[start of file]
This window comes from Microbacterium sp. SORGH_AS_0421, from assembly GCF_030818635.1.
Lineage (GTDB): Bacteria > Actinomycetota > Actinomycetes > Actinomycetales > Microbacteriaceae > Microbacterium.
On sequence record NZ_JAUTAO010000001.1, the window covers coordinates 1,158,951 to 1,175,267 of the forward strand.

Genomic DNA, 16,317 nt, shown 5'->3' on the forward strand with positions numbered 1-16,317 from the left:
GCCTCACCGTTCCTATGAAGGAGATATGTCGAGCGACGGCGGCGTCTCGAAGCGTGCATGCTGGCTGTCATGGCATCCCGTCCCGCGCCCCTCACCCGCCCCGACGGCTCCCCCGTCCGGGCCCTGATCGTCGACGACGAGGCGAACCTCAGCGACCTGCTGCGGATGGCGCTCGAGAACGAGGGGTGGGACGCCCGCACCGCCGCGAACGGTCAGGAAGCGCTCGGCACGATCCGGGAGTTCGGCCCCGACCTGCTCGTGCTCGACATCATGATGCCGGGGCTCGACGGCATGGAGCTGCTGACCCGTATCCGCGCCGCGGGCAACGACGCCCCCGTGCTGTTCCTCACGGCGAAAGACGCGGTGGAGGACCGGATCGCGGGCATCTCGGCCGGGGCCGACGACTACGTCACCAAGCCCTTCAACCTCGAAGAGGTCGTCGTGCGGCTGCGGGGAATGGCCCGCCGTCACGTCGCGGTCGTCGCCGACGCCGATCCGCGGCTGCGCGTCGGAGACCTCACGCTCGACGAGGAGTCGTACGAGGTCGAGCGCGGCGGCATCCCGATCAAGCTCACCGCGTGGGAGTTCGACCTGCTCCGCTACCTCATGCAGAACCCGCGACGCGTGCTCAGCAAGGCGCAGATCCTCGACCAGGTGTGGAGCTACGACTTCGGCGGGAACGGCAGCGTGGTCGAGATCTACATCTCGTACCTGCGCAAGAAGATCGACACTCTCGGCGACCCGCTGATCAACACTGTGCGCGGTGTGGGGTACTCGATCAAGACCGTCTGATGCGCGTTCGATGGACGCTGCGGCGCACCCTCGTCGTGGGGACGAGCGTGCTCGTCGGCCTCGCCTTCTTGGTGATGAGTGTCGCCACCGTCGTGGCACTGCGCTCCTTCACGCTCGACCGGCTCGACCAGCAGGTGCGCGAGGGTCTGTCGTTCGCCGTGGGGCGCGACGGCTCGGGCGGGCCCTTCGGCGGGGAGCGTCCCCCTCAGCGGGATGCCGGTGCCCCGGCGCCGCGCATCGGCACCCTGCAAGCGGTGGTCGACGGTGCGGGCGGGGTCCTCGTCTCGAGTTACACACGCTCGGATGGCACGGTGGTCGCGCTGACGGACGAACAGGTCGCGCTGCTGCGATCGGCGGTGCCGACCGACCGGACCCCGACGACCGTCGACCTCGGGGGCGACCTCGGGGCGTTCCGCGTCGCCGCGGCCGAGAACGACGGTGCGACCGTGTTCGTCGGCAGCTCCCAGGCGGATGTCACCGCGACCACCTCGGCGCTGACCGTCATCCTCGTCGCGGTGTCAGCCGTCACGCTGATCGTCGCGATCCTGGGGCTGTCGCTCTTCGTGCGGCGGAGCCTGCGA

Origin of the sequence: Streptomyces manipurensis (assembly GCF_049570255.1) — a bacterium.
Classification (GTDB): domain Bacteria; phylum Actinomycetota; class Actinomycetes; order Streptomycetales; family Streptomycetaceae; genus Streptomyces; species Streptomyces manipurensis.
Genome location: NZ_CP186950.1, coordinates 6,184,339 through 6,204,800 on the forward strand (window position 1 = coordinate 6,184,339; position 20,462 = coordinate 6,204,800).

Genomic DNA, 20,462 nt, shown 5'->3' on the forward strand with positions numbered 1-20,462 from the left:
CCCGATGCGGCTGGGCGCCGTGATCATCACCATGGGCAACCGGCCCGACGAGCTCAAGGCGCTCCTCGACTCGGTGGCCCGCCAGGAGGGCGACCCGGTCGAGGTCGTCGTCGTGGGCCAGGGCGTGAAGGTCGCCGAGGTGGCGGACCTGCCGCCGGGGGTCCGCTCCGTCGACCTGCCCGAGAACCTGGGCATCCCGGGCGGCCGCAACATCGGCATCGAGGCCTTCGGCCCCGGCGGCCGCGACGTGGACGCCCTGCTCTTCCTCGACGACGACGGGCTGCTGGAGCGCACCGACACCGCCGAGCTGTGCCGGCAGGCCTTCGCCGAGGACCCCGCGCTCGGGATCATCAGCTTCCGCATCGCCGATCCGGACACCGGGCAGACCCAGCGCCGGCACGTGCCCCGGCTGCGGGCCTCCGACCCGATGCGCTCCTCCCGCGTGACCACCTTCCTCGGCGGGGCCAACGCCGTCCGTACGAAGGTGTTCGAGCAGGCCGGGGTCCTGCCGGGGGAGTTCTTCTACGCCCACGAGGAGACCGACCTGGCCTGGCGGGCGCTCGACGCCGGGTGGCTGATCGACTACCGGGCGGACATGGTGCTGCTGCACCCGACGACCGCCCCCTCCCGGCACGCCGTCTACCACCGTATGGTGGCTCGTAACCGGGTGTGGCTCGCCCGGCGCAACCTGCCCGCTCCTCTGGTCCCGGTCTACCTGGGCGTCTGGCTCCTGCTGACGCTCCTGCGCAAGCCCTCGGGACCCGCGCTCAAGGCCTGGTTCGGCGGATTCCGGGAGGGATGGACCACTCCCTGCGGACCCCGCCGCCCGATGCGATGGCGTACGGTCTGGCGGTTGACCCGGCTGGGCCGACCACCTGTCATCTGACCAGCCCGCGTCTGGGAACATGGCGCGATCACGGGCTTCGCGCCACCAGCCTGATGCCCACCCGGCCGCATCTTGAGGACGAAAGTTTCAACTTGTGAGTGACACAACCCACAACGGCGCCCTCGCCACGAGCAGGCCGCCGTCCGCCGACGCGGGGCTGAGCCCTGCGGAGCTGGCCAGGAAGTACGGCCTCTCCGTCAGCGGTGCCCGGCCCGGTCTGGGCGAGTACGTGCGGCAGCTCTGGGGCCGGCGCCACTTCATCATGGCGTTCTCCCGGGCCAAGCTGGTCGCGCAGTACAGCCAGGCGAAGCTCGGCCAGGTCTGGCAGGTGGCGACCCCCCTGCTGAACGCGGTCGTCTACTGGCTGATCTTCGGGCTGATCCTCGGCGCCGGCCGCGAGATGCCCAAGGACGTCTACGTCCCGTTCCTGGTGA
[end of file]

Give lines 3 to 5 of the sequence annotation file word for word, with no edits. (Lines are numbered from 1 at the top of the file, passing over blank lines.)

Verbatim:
On sequence record NZ_JAUTAO010000001.1, the window covers coordinates 1,158,951 to 1,175,267 of the forward strand.

Genomic DNA, 16,317 nt, shown 5'->3' on the forward strand with positions numbered 1-16,317 from the left:
GCCTCACCGTTCCTATGAAGGAGATATGTCGAGCGACGGCGGCGTCTCGAAGCGTGCATGCTGGCTGTCATGGCATCCCGTCCCGCGCCCCTCACCCGCCCCGACGGCTCCCCCGTCCGGGCCCTGATCGTCGACGACGAGGCGAACCTCAGCGACCTGCTGCGGATGGCGCTCGAGAACGAGGGGTGGGACGCCCGCACCGCCGCGAACGGTCAGGAAGCGCTCGGCACGATCCGGGAGTTCGGCCCCGACCTGCTCGTGCTCGACATCATGATGCCGGGGCTCGACGGCATGGAGCTGCTGACCCGTATCCGCGCCGCGGGCAACGACGCCCCCGTGCTGTTCCTCACGGCGAAAGACGCGGTGGAGGACCGGATCGCGGGCATCTCGGCCGGGGCCGACGACTACGTCACCAAGCCCTTCAACCTCGAAGAGGTCGTCGTGCGGCTGCGGGGAATGGCCCGCCGTCACGTCGCGGTCGTCGCCGACGCCGATCCGCGGCTGCGCGTCGGAGACCTCACGCTCGACGAGGAGTCGTACGAGGTCGAGCGCGGCGGCATCCCGATCAAGCTCACCGCGTGGGAGTTCGACCTGCTCCGCTACCTCATGCAGAACCCGCGACGCGTGCTCAGCAAGGCGCAGATCCTCGACCAGGTGTGGAGCTACGACTTCGGCGGGAACGGCAGCGTGGTCGAGATCTACATCTCGTACCTGCGCAAGAAGATCGACACTCTCGGCGACCCGCTGATCAACACTGTGCGCGGTGTGGGGTACTCGATCAAGACCGTCTGATGCGCGTTCGATGGACGCTGCGGCGCACCCTCGTCGTGGGGACGAGCGTGCTCGTCGGCCTCGCCTTCTTGGTGATGAGTGTCGCCACCGTCGTGGCACTGCGCTCCTTCACGCTCGACCGGCTCGACCAGCAGGTGCGCGAGGGTCTGTCGTTCGCCGTGGGGCGCGACGGCTCGGGCGGGCCCTTCGGCGGGGAGCGTCCCCCTCAGCGGGATGCCGGTGCCCCGGCGCCGCGCATCGGCACCCTGCAAGCGGTGGTCGACGGTGCGGGCGGGGTCCTCGTCTCGAGTTACACACGCTCGGATGGCACGGTGGTCGCGCTGACGGACGAACAGGTCGCGCTGCTGCGATCGGCGGTGCCGACCGACCGGACCCCGACGACCGTCGACCTCGGGGGCGACCTCGGGGCGTTCCGCGTCGCCGCGGCCGAGAACGACGGTGCGACCGTGTTCGTCGGCAGCTCCCAGGCGGATGTCACCGCGACCACCTCGGCGCTGACCGTCATCCTCGTCGCGGTGTCAGCCGTCACGCTGATCGTCGCGATCCTGGGGCTGTCGCTCTTCGTGCGGCGGAGCCTGCGA